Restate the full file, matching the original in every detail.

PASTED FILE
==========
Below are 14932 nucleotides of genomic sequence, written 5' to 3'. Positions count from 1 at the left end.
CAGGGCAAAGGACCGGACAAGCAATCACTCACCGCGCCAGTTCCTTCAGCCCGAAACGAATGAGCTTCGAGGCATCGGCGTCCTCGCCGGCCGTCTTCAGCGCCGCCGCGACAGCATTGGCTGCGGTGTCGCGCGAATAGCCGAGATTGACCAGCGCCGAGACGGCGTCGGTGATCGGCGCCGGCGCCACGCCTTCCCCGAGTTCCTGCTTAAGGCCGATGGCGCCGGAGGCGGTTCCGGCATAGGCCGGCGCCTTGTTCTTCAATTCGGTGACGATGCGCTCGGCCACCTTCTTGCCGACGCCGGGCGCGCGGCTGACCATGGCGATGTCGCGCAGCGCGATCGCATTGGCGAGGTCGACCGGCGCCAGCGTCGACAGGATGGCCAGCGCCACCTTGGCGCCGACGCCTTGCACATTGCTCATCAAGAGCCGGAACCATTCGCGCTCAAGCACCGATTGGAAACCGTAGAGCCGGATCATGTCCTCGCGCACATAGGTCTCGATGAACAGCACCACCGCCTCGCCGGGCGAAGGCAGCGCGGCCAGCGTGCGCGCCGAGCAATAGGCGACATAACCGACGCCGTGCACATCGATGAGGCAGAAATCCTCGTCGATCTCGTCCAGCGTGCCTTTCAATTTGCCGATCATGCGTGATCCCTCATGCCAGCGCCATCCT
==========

Below are 14932 nucleotides of genomic sequence, written 5' to 3'. Positions count from 1 at the left end.
CAGGGCAAAGGACCGGACAAGCAATCACTCACCGCGCCAGTTCCTTCAGCCCGAAACGAATGAGCTTCGAGGCATCGGCGTCCTCGCCGGCCGTCTTCAGCGCCGCCGCGACAGCATTGGCTGCGGTGTCGCGCGAATAGCCGAGATTGACCAGCGCCGAGACGGCGTCGGTGATCGGCGCCGGCGCCACGCCTTCCCCGAGTTCCTGCTTAAGGCCGATGGCGCCGGAGGCGGTTCCGGCATAGGCCGGCGCCTTGTTCTTCAATTCGGTGACGATGCGCTCGGCCACCTTCTTGCCGACGCCGGGCGCGCGGCTGACCATGGCGATGTCGCGCAGCGCGATCGCATTGGCGAGGTCGACCGGCGCCAGCGTCGACAGGATGGCCAGCGCCACCTTGGCGCCGACGCCTTGCACATTGCTCATCAAGAGCCGGAACCATTCGCGCTCAAGCACCGATTGGAAACCGTAGAGCCGGATCATGTCCTCGCGCACATAGGTCTCGATGAACAGCACCACCGCCTCGCCGGGCGAAGGCAGCGCGGCCAGCGTGCGCGCCGAGCAATAGGCGACATAACCGACGCCGTGCACATCGATGAGGCAGAAATCCTCGTCGATCTCGTCCAGCGTGCCTTTCAATTTGCCGATCATGCGTGATCCCTCATGCCAGCGCCATCCT